Placido Domingo and Jose Carreras have led tributes to opera superstar Luciano Pavarotti, who has died aged 71.
The singer died at his home in Modena, northern Italy, after being diagnosed with pancreatic cancer in 2006.
"I always admired the God-given glory of his voice," said Domingo, who performed with Pavarotti in Three Tenors concerts for more than 10 years.
Jose Carreras, the third tenor in the trio, called him "one of the most important tenors of all time".
Pavarotti's body is now lying in state in the cathedral in Modena until his funeral on Saturday afternoon.
'Very good friend'
Spanish star Domingo remembered "that unmistakable special timbre from the bottom up to the very top of the tenor range".
"I also loved his wonderful sense of humour," he said.
"On several occasions of our Three Tenors concerts, we had trouble remembering we were giving a concert before a paying audience, because we had so much fun ourselves."
Fellow Spaniard Carreras told reporters: "We have to remember him as the great artist that he was, the man with such a wonderful charismatic personality - a very good friend and a great poker player."
Milan's La Scala theatre - where Pavarotti appeared 140 times - held a minute's silence for the star on Thursday, following the news of his death.
Dame Joan Sutherland, who performed with Pavarotti as his career took off in the 1960s, said he was a "great joy" to work with.
"It was incredible to stand next to him and sing along," she told BBC Radio 4's Today programme.
"The quality of the sound was so different. You knew immediately it was Luciano who was singing."
Conductor Zubin Mehta, who directed Pavarotti in Three Tenors concerts in Rome and Los Angeles, said: "The whole world will be listening today to his voice on every radio and television station.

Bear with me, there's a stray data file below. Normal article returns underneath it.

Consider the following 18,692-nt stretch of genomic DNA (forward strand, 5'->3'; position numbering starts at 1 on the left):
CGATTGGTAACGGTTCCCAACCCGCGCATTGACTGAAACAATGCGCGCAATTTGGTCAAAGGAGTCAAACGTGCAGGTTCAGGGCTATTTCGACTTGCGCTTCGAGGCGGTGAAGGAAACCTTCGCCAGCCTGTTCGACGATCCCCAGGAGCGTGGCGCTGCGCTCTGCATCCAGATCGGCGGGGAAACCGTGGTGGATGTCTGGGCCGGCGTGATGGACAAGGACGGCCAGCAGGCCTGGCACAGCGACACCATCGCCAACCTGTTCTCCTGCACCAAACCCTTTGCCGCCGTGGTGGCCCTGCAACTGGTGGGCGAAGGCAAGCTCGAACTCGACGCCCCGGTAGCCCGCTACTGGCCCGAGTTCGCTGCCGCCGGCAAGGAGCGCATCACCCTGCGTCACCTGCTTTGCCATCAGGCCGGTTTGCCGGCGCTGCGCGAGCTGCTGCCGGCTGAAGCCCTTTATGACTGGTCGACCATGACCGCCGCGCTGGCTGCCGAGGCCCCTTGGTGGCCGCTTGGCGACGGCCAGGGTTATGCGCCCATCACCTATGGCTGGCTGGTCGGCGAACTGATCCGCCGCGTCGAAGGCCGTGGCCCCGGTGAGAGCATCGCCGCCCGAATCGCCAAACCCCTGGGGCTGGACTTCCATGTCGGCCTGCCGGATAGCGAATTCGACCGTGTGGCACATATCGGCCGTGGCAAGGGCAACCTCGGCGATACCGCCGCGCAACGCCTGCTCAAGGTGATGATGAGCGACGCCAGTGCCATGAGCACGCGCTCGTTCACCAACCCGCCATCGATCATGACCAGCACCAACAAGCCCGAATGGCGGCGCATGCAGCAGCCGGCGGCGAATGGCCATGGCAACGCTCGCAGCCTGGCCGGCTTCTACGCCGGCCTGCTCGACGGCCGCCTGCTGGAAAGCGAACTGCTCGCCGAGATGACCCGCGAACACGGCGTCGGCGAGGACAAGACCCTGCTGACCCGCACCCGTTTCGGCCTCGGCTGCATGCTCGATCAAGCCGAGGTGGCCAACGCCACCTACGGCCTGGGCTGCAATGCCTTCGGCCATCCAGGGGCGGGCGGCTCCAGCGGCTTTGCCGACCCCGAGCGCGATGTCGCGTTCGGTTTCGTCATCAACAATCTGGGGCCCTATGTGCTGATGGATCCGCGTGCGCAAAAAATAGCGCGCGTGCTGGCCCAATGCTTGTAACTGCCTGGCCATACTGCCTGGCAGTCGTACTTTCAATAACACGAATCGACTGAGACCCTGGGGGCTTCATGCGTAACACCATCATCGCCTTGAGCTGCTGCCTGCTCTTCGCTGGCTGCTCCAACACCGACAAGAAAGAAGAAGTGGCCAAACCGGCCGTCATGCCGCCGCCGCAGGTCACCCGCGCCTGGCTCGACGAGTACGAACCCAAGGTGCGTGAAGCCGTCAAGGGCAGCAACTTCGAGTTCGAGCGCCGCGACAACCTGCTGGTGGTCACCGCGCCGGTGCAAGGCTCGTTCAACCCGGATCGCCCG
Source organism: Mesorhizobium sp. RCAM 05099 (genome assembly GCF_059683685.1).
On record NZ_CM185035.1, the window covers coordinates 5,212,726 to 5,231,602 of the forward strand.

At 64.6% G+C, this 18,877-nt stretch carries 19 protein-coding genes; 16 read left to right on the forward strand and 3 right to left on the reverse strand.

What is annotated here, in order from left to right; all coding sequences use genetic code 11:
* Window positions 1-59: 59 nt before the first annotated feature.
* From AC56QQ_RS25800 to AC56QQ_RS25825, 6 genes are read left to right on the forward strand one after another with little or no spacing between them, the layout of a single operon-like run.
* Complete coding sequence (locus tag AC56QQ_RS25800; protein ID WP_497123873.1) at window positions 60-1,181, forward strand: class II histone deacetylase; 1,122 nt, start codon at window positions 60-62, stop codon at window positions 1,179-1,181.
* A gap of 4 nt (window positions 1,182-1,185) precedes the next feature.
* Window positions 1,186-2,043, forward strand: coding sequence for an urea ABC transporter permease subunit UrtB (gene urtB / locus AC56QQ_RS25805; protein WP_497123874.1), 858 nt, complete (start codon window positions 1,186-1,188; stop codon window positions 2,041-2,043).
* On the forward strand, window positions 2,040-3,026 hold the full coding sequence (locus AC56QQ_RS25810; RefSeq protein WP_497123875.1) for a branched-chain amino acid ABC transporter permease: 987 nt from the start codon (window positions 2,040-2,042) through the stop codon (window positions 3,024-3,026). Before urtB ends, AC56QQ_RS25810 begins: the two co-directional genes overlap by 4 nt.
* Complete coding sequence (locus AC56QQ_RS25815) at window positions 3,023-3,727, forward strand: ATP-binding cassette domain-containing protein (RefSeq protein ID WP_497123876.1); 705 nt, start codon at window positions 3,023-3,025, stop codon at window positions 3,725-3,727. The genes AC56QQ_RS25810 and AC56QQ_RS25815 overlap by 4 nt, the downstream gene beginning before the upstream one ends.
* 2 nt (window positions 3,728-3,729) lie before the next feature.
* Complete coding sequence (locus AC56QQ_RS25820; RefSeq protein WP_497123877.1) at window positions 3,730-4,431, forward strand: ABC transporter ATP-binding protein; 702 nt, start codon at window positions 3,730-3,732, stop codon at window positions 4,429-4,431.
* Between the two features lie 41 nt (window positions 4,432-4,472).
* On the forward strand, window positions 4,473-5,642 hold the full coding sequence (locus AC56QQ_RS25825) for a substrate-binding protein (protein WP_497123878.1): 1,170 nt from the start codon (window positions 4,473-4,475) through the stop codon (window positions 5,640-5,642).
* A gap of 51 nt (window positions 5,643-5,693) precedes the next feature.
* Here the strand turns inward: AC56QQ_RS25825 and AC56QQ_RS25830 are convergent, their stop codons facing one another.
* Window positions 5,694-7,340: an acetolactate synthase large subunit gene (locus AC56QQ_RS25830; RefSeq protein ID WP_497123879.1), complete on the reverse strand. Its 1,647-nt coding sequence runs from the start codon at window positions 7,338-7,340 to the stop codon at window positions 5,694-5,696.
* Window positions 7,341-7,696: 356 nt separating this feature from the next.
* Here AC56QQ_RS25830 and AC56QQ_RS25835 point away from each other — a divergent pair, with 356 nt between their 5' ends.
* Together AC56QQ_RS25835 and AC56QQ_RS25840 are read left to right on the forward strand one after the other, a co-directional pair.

"And that will continue. And that is his legacy. He will never stop."
Pavarotti also performed alongside a range of pop stars at his charity concerts.
Sir Elton John said it was "a sad day for music, and a sad day for the world".
Sting said: "We lost a great friend, a great voice and the world is a smaller place without the big man."
U2 singer Bono described Pavarotti as "a great volcano of a man who sang fire, but spilled over with a love of life in all its complexity".
"I spoke to him last week," he said. "The voice that was louder than any rock band was a whisper. Still he communicated his love. Full of love."
Queen guitarist Brian May said the world was "a sadder place, for the loss of this gentle giant".
British tenor Russell Watson said he was "privileged" to have performed with Pavarotti in London in 2001.
"He was very flamboyant, a true artist, but a very generous man," he told BBC One's Breakfast.
"His records always sounded fantastic. But unless you saw him live, there wasn't a full appreciation of how cavernous and incredible his top line was."
Welsh opera star Bryn Terfel described Pavarotti as "a truly inspirational and awe inspiring artist with a voice of pure gold".
"His premiership voice put us all into the second division," he said.
Soprano Lesley Garrett said Pavarotti's passing was "an enormous loss, not just for the world of opera, but for the world at large".
"He was a man of the people, and above all of us, he was determined to bring opera and great singing to a wider audience," she said.
Pavarotti last performed at London's Royal Opera House in Tosca in January 2002, despite his mother dying a few days before the first night.
Chief executive Tony Hall recalled: "He went back to take care of the funeral arrangements, then he came back for the first night here.
"When he took his curtain call, the applause went on for seven or eight minutes. I've never seen anyone bow so low or for so long, such was the emotion on that occasion. The audience absolutely loved him."
Former Royal Opera House general director Sir Jeremy Isaacs said: "He sang marvellously. He had this open, clear, natural, brilliant, piercing, ringing, thrilling, voice.
"He acted with his voice. He couldn't act for toffee with his person, but the music did it for him, and in that sense he was one of the most thoughtful of singers.
"Because he sang so elegantly, when he really let go, the hair stood up on the back of your neck."